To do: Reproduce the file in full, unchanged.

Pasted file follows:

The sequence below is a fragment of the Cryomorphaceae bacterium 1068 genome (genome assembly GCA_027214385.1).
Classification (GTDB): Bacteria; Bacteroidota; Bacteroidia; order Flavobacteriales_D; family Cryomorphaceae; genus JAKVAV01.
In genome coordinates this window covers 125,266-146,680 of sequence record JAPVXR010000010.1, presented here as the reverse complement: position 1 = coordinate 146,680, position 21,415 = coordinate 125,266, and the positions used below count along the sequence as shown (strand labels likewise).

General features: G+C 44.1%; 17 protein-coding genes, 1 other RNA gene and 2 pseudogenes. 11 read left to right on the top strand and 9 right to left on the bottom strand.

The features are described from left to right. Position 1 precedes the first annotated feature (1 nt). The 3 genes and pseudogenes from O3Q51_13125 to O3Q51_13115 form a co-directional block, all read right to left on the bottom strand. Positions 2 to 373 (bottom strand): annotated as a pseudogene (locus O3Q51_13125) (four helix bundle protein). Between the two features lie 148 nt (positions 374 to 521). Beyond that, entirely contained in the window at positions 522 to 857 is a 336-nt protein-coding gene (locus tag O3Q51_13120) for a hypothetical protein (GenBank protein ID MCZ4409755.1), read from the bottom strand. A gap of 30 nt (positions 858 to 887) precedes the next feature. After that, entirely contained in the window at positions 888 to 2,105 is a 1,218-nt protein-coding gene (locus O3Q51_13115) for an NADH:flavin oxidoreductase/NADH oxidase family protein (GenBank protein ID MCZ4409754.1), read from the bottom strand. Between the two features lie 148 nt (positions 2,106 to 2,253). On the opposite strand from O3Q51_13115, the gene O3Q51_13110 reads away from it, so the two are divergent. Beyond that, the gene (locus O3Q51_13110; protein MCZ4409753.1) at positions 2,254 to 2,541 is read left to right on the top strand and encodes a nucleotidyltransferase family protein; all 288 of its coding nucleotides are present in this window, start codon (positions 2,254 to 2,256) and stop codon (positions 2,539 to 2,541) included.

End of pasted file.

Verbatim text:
The sequence below is a fragment of the Cryomorphaceae bacterium 1068 genome (genome assembly GCA_027214385.1).
Classification (GTDB): Bacteria; Bacteroidota; Bacteroidia; order Flavobacteriales_D; family Cryomorphaceae; genus JAKVAV01.
In genome coordinates this window covers 125,266-146,680 of sequence record JAPVXR010000010.1, presented here as the reverse complement: position 1 = coordinate 146,680, position 21,415 = coordinate 125,266, and the positions used below count along the sequence as shown (strand labels likewise).

General features: G+C 44.1%; 17 protein-coding genes, 1 other RNA gene and 2 pseudogenes. 11 read left to right on the top strand and 9 right to left on the bottom strand.

The features are described from left to right. Position 1 precedes the first annotated feature (1 nt). The 3 genes and pseudogenes from O3Q51_13125 to O3Q51_13115 form a co-directional block, all read right to left on the bottom strand. Positions 2 to 373 (bottom strand): annotated as a pseudogene (locus O3Q51_13125) (four helix bundle protein). Between the two features lie 148 nt (positions 374 to 521). Beyond that, entirely contained in the window at positions 522 to 857 is a 336-nt protein-coding gene (locus tag O3Q51_13120) for a hypothetical protein (GenBank protein ID MCZ4409755.1), read from the bottom strand. A gap of 30 nt (positions 858 to 887) precedes the next feature. After that, entirely contained in the window at positions 888 to 2,105 is a 1,218-nt protein-coding gene (locus O3Q51_13115) for an NADH:flavin oxidoreductase/NADH oxidase family protein (GenBank protein ID MCZ4409754.1), read from the bottom strand. Between the two features lie 148 nt (positions 2,106 to 2,253). On the opposite strand from O3Q51_13115, the gene O3Q51_13110 reads away from it, so the two are divergent. Beyond that, the gene (locus O3Q51_13110; protein MCZ4409753.1) at positions 2,254 to 2,541 is read left to right on the top strand and encodes a nucleotidyltransferase family protein; all 288 of its coding nucleotides are present in this window, start codon (positions 2,254 to 2,256) and stop codon (positions 2,539 to 2,541) included.